“A cheerful fire blazed in a grate in one corner of the room and seemed to give more light than the two candles, stuck in the necks of bottles, that stood on a long table of rough boards. Seated on long, rude benches at each side of the table were seven or eight persons, two or three of them women, and some were intent upon a game of cards… At the further end, away from the players and the lights, were three well-dressed men in conversation across the table.”
That we know so much about the Marshalsea in the first half of the 19th century is partly down to the fact that a famous author’s father was imprisonned in the gaol. John Dickens was by many accounts a generous man, but through borrowing from numerous individuals and businesses and struggling to keep up with the financial demands of sustaining a large family, he ran up debts and in 1824 ended up in the Marshalsea.
Many of Charles Dickens works, not least Little Dorrit, were influenced by the experience of his father being detained in the Marshalsea. And even in later life he remembered that “even now, famous and caressed and happy, I often forget in my dreams that I have a dear wife and children… and wander desolately to that time in my life”.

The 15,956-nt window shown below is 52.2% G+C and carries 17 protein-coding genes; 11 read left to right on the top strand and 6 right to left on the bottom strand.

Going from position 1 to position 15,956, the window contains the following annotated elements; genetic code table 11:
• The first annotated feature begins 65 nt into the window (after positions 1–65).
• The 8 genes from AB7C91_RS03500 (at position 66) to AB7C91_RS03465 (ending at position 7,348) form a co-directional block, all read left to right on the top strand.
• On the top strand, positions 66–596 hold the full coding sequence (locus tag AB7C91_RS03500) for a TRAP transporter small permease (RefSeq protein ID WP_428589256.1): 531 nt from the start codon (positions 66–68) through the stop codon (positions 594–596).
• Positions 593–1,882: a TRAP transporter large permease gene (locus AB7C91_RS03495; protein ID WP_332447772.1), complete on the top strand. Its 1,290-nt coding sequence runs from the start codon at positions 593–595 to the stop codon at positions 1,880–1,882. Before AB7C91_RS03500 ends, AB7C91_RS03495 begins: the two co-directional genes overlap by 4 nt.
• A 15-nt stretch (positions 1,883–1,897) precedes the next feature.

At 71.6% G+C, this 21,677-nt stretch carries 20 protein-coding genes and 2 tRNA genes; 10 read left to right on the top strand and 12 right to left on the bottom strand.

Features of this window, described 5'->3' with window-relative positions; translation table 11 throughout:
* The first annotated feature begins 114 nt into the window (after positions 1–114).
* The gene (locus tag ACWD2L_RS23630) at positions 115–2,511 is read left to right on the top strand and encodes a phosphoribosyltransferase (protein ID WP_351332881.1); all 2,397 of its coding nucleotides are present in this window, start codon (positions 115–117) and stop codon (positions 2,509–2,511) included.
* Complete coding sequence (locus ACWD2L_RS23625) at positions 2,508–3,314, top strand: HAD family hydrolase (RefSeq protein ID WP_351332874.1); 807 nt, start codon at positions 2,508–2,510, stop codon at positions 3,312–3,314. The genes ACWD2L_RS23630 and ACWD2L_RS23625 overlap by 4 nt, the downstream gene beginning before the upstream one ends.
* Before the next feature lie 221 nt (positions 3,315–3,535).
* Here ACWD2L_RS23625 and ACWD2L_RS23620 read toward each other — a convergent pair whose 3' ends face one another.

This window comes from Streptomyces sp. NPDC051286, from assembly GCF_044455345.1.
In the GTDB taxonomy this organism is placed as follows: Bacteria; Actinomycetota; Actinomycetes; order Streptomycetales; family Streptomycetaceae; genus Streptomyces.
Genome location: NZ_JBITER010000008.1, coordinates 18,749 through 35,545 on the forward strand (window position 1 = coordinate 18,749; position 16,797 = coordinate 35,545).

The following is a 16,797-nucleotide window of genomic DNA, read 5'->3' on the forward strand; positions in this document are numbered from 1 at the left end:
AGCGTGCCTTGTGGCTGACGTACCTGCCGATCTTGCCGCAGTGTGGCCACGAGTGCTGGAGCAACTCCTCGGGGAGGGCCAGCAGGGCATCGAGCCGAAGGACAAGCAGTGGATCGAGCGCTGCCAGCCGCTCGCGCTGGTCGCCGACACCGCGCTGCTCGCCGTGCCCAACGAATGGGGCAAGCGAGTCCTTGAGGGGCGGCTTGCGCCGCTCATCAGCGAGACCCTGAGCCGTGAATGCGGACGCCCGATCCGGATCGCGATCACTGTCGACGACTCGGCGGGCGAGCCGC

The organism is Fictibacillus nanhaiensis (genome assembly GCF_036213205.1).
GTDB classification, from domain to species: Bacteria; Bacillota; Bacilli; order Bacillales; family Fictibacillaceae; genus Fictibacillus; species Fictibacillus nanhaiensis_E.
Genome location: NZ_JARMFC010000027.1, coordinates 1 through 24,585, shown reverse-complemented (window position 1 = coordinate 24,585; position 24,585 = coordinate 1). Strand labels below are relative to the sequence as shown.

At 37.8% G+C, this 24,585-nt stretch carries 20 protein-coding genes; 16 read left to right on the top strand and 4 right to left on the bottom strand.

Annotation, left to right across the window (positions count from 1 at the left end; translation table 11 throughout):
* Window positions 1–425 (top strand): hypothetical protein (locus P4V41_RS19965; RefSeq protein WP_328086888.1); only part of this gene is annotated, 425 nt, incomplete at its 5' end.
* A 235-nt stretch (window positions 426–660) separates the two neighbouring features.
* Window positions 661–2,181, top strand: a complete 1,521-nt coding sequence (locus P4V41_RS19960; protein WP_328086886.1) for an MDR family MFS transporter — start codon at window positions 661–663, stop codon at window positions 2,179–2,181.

While the standard of the new Marshalsea buildings was an improvement on the crumbling structure of the old prison, it still had its faults. There was probably even less outdoor space for inmates to exercise and the privies outside were said in 1815 to “smell very bad” but, despite petitions from prisoners worried about cholera, nothing was done about them.
By John Dickens’s time the system of reward for the deputy marshal or keeper had also changed, so they no longer relied solely on farming money out of debtors for an income. The position attracted a salary paid by the treasury, which was intended to stamp out (but didn’t completely eliminate) corruption. As for John Dickens, his son’s biographer said the “family lived more comfortably in prison than they had done for long time out of it”.
But when John was released from the Marshalsea in 1824 under the provisions of the new Insolvent Debtors Act, which had been passed that year (and essentially enabled creditors to cut their losses by accepting a portion of a debtor’s total assets), his financial woes were far from over. He lost his house again through incurring more debts and Charles backed a bill to stop him returning inside. John’s son, who was by now becoming famous, in the end went as far as taking out adverts in all leading London newspapers to say he would only be responsible for his and his wife’s debts – in other words not settling those of his father.